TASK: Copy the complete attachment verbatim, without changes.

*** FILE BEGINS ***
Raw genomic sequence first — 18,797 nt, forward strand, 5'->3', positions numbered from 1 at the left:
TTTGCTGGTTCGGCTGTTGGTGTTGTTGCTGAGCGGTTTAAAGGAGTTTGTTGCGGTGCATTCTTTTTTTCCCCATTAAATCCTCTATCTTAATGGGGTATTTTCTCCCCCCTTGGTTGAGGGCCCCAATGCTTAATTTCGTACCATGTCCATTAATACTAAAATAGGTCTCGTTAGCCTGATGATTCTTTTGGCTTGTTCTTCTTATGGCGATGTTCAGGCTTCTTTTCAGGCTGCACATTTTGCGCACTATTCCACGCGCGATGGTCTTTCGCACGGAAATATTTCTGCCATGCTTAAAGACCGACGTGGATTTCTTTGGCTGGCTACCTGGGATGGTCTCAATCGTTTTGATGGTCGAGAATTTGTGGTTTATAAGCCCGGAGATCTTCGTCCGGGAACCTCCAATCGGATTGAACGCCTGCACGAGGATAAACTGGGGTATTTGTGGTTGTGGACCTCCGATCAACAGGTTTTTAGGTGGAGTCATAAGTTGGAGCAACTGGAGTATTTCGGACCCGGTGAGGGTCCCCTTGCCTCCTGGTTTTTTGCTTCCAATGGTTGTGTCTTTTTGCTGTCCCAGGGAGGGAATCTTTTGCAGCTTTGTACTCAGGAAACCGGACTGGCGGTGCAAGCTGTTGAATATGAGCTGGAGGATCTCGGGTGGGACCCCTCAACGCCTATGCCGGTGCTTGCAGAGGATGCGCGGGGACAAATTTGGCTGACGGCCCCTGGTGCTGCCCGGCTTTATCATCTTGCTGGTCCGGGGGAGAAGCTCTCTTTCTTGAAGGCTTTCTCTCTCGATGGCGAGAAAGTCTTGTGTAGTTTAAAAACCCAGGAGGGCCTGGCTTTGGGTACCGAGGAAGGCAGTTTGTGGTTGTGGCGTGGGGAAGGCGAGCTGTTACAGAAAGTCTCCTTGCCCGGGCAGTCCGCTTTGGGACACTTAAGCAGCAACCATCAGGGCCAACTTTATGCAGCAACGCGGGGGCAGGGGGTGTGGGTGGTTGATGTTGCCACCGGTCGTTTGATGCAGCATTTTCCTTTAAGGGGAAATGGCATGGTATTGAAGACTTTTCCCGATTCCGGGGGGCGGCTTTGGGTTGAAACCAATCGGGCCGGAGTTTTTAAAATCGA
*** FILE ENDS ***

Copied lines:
Raw genomic sequence first — 18,797 nt, forward strand, 5'->3', positions numbered from 1 at the left:
TTTGCTGGTTCGGCTGTTGGTGTTGTTGCTGAGCGGTTTAAAGGAGTTTGTTGCGGTGCATTCTTTTTTTCCCCATTAAATCCTCTATCTTAATGGGGTATTTTCTCCCCCCTTGGTTGAGGGCCCCAATGCTTAATTTCGTACCATGTCCATTAATACTAAAATAGGTCTCGTTAGCCTGATGATTCTTTTGGCTTGTTCTTCTTATGGCGATGTTCAGGCTTCTTTTCAGGCTGCACATTTTGCGCACTATTCCACGCGCGATGGTCTTTCGCACGGAAATATTTCTGCCATGCTTAAAGACCGACGTGGATTTCTTTGGCTGGCTACCTGGGATGGTCTCAATCGTTTTGATGGTCGAGAATTTGTGGTTTATAAGCCCGGAGATCTTCGTCCGGGAACCTCCAATCGGATTGAACGCCTGCACGAGGATAAACTGGGGTATTTGTGGTTGTGGACCTCCGATCAACAGGTTTTTAGGTGGAGTCATAAGTTGGAGCAACTGGAGTATTTCGGACCCGGTGAGGGTCCCCTTGCCTCCTGGTTTTTTGCTTCCAATGGTTGTGTCTTTTTGCTGTCCCAGGGAGGGAATCTTTTGCAGCTTTGTACTCAGGAAACCGGACTGGCGGTGCAAGCTGTTGAATATGAGCTGGAGGATCTCGGGTGGGACCCCTCAACGCCTATGCCGGTGCTTGCAGAGGATGCGCGGGGACAAATTTGGCTGACGGCCCCTGGTGCTGCCCGGCTTTATCATCTTGCTGGTCCGGGGGAGAAGCTCTCTTTCTTGAAGGCTTTCTCTCTCGATGGCGAGAAAGTCTTGTGTAGTTTAAAAACCCAGGAGGGCCTGGCTTTGGGTACCGAGGAAGGCAGTTTGTGGTTGTGGCGTGGGGAAGGCGAGCTGTTACAGAAAGTCTCCTTGCCCGGGCAGTCCGCTTTGGGACACTTAAGCAGCAACCATCAGGGCCAACTTTATGCAGCAACGCGGGGGCAGGGGGTGTGGGTGGTTGATGTTGCCACCGGTCGTTTGATGCAGCATTTTCCTTTAAGGGGAAATGGCATGGTATTGAAGACTTTTCCCGATTCCGGGGGGCGGCTTTGGGTTGAAACCAATCGGGCCGGAGTTTTTAAAATCGA